This dataset was collected using a vehicle-mounted standard automotive rear-view display camera for evaluating rear-view pedestrian detection. The production 180 degrees fisheye-lens camera was mounted in the front of the vehicle for safety reasons but in a typical rear-view installation pose: 107cm height and 25 degrees downward tilt angle. The dataset contains 15 filming sessions, each taken in a different day with different scenarios. Each session contains multiple clips with duration ranging from several seconds to several minutes. In total, the dataset contains 250 clips with a total duration of 76 minutes and over 200K annotated pedestrian bounding boxes. Out of this dataset we release for download here the test portion comprising of 70 of the clips as described in . There are two types of sessions, containing either staged or “in-the-wild” pedestrians. The staged scenarios include mainly pedestrians walking in front of the camera at different positions and directions in a controlled manner, spanning the different use cases of a rear alert or braking automotive feature. In the remaining sessions the vehicle drove either in public roads or in parking lots and captured incidental pedestrians. The different locations include: indoor parking lots, outdoor paved/sand parking lots, city roads and private driveways. We filmed both day and night scenarios, with different weather and lighting conditions. More information can be found in the rear-view detection system papers [1, 2]. If you make use of the dataset in your research please cite .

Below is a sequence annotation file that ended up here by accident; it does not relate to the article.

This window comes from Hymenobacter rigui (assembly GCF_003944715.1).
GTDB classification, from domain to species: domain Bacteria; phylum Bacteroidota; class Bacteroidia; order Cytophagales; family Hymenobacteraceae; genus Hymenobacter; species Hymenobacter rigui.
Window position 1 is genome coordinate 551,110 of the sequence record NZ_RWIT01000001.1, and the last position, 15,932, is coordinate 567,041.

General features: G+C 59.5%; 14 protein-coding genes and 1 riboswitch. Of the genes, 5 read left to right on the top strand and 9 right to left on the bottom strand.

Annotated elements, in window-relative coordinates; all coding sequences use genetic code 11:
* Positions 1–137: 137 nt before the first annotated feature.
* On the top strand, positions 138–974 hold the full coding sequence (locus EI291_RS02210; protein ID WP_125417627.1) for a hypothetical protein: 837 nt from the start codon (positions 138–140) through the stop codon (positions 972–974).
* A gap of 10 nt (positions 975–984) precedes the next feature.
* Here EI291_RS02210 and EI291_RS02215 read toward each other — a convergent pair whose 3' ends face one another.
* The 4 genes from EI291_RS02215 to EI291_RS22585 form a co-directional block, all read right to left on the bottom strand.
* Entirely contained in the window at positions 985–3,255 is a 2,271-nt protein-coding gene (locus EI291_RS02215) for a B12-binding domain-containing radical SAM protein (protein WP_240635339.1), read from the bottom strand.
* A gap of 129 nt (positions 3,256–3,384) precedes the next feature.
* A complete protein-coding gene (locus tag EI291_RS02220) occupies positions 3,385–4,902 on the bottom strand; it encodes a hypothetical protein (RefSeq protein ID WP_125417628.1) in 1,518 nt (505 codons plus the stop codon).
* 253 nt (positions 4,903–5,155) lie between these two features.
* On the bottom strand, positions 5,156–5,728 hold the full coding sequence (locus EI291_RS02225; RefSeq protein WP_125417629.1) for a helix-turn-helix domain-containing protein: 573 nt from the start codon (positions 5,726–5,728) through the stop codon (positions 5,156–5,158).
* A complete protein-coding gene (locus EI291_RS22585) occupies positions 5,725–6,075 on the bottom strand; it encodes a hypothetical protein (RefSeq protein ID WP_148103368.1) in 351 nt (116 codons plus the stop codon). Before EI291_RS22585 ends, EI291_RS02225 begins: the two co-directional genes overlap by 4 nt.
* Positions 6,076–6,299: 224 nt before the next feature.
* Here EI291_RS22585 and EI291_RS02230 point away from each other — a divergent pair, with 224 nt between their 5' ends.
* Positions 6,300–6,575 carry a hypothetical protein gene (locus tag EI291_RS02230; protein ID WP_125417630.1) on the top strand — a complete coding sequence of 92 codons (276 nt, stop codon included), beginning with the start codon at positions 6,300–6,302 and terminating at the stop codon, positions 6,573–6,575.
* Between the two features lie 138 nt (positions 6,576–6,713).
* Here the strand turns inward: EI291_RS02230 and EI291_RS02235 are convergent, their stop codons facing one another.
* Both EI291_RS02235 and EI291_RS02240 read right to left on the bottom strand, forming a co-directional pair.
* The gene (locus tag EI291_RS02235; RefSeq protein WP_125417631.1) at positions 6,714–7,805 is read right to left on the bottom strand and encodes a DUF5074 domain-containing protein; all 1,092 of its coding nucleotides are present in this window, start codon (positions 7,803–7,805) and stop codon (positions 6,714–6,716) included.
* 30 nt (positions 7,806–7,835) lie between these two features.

GM-ATCI Pedestrian test set - consists of 6 sets of clips. The videos are saved in the Seq format defined in Piotr's matlab toolbox.
You can also download an example video (Avi, Seq) from the training set along with its corresponding manual annotation (vbb).
Camera calibration: here you'll find a set of checkerboard images taken with the camera, and a calibration result we obtained using the Caltech Calibration Toolbox. Notice some of the checkerboards are on the ground and can be used to estimate the camera to ground pose.
Evaluation and results
Detection performance is evaluated using the evaluation code provided in the Caltech Pedestrian detection benchmark. We compare the bounding boxes to manual annotation, and ignore pedestrians outside the main central area (as marked by the blue dotted line in the images above). More details on the evaluation are found in [1, 2]. The results as published in  contain several versions of our system compared against a HoG based detector.
Please contact us to include evaluation of your detector's performance on this dataset. Results should be submitted in the same format as in the Caltech Pedestrian detection benchmark.
Please contact Dan Levi (email@example.com) for any question, remark or to submit results.
 Tracking and motion cues for rear-view pedestrian detection. Dan Levi and Shai Silberstein. IEEE Intelligent Transporation Systems Conference (ITSC) 2015. PDF
 Vision-Based Pedestrian Detection for Rear-View Cameras. Shai Silberstein, Dan Levi, Victoria Kogan and Ran Gazit. IEEE Intelligent Vehicles Symposium 2014. PDF